‘Children, obey your parents in the Lord, for this is right. “Honor your father and mother” (this is the first commandment with a promise), “that it may go well with you and that you may live long in the land.” Fathers, do not provoke your children to anger, but bring them up in the discipline and instruction of the Lord.’ — Ephesians 6:1-4 (ESV)
What is your parenting approach? Where did you learn how to be a mom or dad? Was it from your parents? From friends, or a book? Or are you just winging it? What is your parenting style?
In Chip Ingram’s book, Effective Parenting in a Defective World, he relates the research of sociologist Reuben Hill who conducted a study of thousands of families and how their parenting style affected their children. He put his research results on a grid that measured discipline and relational affection and discovered four parenting styles:
The Permissive Parent. Represents parents who are high in love but low in discipline. The study revealed that permissive parents tend to produce children with very low self-esteem and feelings of inferiority. The kids feel loved, but they are never sure of their limits. Their parents are generally fearful, afraid of messing up and damaging their children’s psyche, so they never set firm boundaries.
The Neglectful Parent. This kind of parent doesn’t express much love and also doesn’t discipline. Their children tend to grow up with no lasting relationship with Mom or Dad. The parents’ neglect may not necessarily be intentional. They may simply be in the midst of their own traumas and chaos, like an addiction or an abusive situation. They don’t purposely desire to neglect their kids, but they don’t know how to deal with their own issues adequately and don’t have the tools to be healthy parents.
The Authoritarian Parent. This kind of parent doesn’t express love and affection well, but is high on discipline. They raise children who are provoked to rebellion. The bar is always high and the “musts” are always abundant, so there’s a strong sense of safety. But this kind of parent isn’t content just to win the war; they have to win every battle too. Communication between parent and child takes the form of arguing and fighting, especially when the child is old enough to fight back. Authoritarian parents squeeze their kids until the kids can’t wait to leave home, and as soon as they do, they rebel.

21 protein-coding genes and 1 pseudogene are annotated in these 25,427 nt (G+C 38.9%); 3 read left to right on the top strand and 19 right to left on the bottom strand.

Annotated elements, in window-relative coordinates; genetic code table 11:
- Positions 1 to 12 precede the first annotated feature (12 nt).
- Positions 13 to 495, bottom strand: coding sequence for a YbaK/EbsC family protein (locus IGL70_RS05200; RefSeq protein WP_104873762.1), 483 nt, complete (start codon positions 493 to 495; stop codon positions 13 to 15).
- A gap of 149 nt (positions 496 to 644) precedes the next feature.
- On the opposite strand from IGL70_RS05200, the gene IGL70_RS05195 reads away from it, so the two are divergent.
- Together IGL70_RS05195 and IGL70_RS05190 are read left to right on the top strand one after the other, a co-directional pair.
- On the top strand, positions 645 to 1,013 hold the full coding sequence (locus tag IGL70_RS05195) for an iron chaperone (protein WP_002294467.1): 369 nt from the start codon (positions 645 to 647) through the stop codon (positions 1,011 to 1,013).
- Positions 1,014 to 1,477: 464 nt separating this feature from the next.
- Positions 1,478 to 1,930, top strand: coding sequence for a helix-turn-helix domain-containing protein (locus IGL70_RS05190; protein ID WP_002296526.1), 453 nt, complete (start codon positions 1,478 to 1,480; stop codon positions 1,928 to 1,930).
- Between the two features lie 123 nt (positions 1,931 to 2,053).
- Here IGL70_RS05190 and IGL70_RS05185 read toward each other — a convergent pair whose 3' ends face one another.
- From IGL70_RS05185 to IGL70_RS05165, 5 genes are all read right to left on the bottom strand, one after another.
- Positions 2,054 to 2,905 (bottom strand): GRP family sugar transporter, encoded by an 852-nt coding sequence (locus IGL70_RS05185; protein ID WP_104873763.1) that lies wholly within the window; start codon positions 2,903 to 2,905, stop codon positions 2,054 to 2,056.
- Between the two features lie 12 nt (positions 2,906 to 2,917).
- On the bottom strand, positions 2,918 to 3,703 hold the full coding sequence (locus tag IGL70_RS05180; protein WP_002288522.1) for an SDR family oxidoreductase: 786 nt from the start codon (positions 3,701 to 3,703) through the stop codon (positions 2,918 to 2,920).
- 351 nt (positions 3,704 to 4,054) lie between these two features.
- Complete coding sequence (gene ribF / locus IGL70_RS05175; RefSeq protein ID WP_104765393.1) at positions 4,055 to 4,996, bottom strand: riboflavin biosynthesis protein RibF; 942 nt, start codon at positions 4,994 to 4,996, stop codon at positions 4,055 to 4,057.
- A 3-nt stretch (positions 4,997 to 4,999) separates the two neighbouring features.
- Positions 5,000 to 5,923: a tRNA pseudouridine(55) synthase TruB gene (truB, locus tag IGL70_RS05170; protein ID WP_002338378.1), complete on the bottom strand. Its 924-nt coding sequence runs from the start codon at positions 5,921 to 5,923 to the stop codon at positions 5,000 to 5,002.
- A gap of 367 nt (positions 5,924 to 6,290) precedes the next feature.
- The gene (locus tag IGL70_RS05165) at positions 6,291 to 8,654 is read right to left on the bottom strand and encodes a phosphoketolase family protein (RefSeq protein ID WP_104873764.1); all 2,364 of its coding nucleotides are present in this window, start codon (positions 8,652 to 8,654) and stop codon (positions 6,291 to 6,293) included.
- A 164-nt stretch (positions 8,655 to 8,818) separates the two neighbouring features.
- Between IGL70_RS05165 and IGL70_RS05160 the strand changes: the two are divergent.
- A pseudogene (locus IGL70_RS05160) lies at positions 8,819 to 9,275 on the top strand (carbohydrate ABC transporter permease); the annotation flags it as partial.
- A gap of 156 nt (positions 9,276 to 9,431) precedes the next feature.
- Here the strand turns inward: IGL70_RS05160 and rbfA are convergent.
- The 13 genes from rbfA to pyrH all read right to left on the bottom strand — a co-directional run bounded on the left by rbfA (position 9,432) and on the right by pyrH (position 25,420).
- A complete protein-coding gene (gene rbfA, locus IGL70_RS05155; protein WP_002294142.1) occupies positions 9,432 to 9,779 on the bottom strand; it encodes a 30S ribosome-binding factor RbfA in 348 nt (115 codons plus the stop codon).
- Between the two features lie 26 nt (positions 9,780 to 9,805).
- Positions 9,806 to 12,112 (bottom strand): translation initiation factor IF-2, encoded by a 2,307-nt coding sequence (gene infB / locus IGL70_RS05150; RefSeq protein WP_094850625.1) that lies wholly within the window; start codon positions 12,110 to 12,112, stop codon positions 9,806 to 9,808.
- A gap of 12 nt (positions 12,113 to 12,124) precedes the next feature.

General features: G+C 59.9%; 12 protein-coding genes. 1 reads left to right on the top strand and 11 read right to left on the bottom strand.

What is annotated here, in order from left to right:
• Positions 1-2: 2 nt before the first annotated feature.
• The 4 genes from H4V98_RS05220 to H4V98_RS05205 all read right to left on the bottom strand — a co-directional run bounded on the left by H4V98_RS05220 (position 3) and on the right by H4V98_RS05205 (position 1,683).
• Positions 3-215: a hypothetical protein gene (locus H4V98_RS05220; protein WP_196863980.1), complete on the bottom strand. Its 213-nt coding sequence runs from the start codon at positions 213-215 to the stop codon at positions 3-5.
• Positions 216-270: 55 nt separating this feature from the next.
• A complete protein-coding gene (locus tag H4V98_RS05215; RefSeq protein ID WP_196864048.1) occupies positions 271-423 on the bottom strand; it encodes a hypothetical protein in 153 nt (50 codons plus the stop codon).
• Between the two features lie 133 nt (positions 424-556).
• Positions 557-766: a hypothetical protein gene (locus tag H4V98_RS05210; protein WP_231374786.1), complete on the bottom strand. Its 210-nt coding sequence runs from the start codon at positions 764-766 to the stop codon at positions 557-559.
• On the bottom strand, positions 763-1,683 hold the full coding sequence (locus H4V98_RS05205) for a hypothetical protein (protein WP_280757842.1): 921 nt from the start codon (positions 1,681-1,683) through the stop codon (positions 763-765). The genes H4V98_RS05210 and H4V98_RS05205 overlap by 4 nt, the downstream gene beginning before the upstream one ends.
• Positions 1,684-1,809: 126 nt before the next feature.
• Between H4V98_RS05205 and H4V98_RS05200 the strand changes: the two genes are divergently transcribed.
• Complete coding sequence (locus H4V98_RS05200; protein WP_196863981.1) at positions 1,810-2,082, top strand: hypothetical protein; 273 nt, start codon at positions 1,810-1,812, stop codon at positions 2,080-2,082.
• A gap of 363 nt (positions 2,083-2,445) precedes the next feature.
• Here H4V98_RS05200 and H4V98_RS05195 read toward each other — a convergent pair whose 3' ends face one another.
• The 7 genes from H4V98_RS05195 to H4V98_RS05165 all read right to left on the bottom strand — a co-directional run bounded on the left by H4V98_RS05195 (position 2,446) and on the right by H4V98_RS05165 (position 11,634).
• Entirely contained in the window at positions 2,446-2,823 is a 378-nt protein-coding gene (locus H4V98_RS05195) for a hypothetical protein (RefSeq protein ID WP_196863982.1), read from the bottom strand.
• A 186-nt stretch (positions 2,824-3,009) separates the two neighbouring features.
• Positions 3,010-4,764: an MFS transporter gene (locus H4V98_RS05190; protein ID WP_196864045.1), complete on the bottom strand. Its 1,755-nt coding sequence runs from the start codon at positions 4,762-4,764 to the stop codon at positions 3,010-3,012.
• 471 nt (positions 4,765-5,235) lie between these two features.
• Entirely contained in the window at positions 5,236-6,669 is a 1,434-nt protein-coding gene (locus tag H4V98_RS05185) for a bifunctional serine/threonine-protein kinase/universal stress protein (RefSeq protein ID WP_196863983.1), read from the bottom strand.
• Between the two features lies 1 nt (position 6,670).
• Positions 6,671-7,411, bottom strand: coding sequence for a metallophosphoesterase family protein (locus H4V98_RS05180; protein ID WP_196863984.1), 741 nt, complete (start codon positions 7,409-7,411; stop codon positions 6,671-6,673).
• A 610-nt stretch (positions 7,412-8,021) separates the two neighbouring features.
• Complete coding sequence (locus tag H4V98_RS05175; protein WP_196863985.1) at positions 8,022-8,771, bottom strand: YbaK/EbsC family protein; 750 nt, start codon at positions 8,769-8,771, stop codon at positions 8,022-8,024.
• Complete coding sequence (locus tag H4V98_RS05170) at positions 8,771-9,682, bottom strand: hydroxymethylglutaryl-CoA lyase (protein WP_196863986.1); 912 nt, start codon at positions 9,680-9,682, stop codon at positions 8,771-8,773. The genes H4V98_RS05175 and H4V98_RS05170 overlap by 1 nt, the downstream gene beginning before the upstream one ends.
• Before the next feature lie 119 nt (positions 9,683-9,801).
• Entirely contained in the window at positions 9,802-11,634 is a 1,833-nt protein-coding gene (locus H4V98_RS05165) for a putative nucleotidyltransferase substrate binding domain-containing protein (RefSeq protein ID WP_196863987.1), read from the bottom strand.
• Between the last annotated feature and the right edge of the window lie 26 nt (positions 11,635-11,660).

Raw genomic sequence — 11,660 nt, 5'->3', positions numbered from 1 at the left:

The Authoritative Parent. Those who land in the upper right quadrant provide the best combination of love and discipline. This kind of parent is authoritative, not an overbearing authoritarian, but a compassionate yet firm authority. They have clear boundaries but are also very loving. Ingram calls them “fellowshipping” parents; everyone knows who the boss is, but there’s also a connection between parents and child, a consideration that respects and honors who the child is while not compromising his or her disciplinary needs. The result is a child high in self-esteem and equipped with good coping skills.
It just so happens that the “authoritative” parenting style that sociologists found to be most effective, is very similar to the one the Bible teaches. God’s Word teaches the importance of balancing discipline and affection in child-rearing.
In his letter to the Ephesians, the apostle Paul taught believers how to raise up their children in the Lord. As Christians, we can follow God’s Word in the training of our children and raise them up to maturity according to God’s intent. When we look closely at Ephesians 6:1-4, the text gives four imperatives for raising up our children in the Lord.
4 Imperatives for Raising Up Children in the Lord: